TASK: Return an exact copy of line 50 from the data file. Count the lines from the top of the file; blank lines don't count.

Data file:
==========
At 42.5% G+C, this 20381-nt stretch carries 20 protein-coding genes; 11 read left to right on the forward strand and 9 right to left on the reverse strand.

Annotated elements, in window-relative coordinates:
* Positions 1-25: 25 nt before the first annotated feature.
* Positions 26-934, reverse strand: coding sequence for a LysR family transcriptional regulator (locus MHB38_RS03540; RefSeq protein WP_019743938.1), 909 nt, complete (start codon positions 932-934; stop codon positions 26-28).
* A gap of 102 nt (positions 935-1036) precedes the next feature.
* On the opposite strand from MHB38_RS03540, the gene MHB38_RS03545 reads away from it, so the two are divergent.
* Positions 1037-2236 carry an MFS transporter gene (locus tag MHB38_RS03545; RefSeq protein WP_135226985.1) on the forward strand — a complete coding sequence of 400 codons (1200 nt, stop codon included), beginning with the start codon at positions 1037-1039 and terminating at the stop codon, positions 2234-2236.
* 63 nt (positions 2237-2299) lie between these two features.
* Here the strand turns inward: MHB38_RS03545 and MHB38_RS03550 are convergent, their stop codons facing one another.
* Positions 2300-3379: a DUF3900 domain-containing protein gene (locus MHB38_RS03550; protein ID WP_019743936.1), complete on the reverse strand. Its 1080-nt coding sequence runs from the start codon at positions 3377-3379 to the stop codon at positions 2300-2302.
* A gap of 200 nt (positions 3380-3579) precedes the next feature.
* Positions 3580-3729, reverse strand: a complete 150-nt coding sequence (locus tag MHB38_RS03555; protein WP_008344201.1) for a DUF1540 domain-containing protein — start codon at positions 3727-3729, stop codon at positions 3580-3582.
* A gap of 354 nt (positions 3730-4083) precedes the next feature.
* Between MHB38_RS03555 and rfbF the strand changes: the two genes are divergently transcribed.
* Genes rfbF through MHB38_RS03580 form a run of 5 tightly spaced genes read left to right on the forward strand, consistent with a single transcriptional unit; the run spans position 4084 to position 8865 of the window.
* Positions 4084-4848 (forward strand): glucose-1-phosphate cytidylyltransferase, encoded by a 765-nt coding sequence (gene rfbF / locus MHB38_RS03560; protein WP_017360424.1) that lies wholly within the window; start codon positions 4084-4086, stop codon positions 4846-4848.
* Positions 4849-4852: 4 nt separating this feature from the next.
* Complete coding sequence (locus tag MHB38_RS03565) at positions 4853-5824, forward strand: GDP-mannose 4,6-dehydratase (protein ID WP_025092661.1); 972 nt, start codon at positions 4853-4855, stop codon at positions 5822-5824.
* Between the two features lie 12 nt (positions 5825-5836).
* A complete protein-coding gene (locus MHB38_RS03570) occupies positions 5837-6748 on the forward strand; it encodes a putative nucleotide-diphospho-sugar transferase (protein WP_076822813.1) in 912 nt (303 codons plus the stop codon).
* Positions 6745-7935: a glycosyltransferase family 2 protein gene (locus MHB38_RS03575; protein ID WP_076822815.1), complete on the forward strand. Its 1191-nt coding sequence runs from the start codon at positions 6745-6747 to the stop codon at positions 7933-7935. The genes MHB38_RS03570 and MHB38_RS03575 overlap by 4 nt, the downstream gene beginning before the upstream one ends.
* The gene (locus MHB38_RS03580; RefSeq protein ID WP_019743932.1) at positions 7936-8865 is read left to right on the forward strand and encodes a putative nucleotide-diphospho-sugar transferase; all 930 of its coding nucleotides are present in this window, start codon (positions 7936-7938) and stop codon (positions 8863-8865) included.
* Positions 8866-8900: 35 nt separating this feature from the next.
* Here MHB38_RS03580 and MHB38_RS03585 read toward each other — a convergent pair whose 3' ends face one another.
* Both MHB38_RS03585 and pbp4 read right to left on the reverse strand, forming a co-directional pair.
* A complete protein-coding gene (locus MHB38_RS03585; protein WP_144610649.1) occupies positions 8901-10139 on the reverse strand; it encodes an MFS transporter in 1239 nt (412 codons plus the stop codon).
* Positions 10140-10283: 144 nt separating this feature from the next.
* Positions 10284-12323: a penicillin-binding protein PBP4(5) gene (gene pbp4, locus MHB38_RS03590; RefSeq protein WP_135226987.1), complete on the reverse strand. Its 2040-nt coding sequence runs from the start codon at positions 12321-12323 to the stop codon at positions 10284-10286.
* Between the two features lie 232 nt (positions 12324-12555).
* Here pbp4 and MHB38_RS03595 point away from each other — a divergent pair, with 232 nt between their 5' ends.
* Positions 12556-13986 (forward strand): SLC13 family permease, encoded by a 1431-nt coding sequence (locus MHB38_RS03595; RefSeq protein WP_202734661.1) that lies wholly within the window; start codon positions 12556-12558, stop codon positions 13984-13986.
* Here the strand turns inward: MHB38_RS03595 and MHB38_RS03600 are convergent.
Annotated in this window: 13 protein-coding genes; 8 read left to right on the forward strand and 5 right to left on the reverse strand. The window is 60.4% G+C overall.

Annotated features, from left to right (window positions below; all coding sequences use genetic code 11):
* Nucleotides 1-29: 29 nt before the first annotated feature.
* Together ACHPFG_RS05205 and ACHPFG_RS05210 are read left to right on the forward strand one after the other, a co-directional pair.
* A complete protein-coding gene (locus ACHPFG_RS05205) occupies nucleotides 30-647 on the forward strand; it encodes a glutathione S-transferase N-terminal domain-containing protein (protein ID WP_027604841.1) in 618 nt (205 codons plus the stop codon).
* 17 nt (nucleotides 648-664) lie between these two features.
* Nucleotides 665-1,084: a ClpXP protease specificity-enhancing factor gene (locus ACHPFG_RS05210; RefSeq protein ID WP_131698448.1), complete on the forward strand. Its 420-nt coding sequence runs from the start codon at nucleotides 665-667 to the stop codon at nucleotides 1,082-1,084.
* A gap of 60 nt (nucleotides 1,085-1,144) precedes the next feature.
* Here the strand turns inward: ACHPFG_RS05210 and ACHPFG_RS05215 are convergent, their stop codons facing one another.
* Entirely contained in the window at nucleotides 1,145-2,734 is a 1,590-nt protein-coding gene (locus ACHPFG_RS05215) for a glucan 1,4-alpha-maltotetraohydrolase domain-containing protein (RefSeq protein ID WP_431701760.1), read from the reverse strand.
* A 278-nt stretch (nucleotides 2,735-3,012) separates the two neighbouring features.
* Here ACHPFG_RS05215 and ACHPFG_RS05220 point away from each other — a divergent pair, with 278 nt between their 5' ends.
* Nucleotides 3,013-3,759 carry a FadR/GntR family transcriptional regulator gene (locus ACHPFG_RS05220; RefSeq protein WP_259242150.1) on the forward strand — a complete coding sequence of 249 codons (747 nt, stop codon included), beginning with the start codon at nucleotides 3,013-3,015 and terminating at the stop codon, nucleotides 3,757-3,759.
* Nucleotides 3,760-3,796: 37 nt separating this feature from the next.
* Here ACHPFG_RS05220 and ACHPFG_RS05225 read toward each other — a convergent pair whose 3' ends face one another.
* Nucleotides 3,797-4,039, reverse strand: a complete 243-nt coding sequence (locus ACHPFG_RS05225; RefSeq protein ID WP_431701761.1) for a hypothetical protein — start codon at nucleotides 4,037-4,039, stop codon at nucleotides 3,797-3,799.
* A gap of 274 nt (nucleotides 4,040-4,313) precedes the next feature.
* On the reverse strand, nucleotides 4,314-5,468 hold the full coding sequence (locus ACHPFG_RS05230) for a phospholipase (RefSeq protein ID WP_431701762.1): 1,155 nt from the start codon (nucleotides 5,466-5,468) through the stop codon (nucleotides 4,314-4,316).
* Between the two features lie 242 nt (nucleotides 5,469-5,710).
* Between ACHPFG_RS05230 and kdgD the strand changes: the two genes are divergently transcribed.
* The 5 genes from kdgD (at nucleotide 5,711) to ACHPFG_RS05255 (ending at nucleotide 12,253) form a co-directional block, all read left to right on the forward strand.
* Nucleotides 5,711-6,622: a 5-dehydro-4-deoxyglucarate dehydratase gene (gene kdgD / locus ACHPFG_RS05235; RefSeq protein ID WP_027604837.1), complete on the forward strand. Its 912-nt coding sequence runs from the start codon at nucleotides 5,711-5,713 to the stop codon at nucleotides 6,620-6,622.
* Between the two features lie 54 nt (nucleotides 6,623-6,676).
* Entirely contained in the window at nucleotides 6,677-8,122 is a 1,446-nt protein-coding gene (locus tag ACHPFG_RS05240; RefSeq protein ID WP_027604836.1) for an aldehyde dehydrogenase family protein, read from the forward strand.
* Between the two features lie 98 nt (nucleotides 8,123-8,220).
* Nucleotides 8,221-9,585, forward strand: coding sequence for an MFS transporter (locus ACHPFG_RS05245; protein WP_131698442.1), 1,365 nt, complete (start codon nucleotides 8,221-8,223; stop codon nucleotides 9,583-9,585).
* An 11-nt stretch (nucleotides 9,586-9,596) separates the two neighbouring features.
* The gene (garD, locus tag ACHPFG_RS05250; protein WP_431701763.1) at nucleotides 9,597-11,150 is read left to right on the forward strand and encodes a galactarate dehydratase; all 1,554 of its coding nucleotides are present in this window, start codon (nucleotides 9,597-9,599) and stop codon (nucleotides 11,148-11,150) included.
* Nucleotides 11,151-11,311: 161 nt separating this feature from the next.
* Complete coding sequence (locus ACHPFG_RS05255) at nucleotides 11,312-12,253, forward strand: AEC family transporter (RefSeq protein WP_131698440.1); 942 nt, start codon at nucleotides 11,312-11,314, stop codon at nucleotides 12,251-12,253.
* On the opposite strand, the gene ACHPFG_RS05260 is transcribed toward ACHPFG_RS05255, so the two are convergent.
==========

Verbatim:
* On the reverse strand, nucleotides 4,314-5,468 hold the full coding sequence (locus ACHPFG_RS05230) for a phospholipase (RefSeq protein ID WP_431701762.1): 1,155 nt from the start codon (nucleotides 5,466-5,468) through the stop codon (nucleotides 4,314-4,316).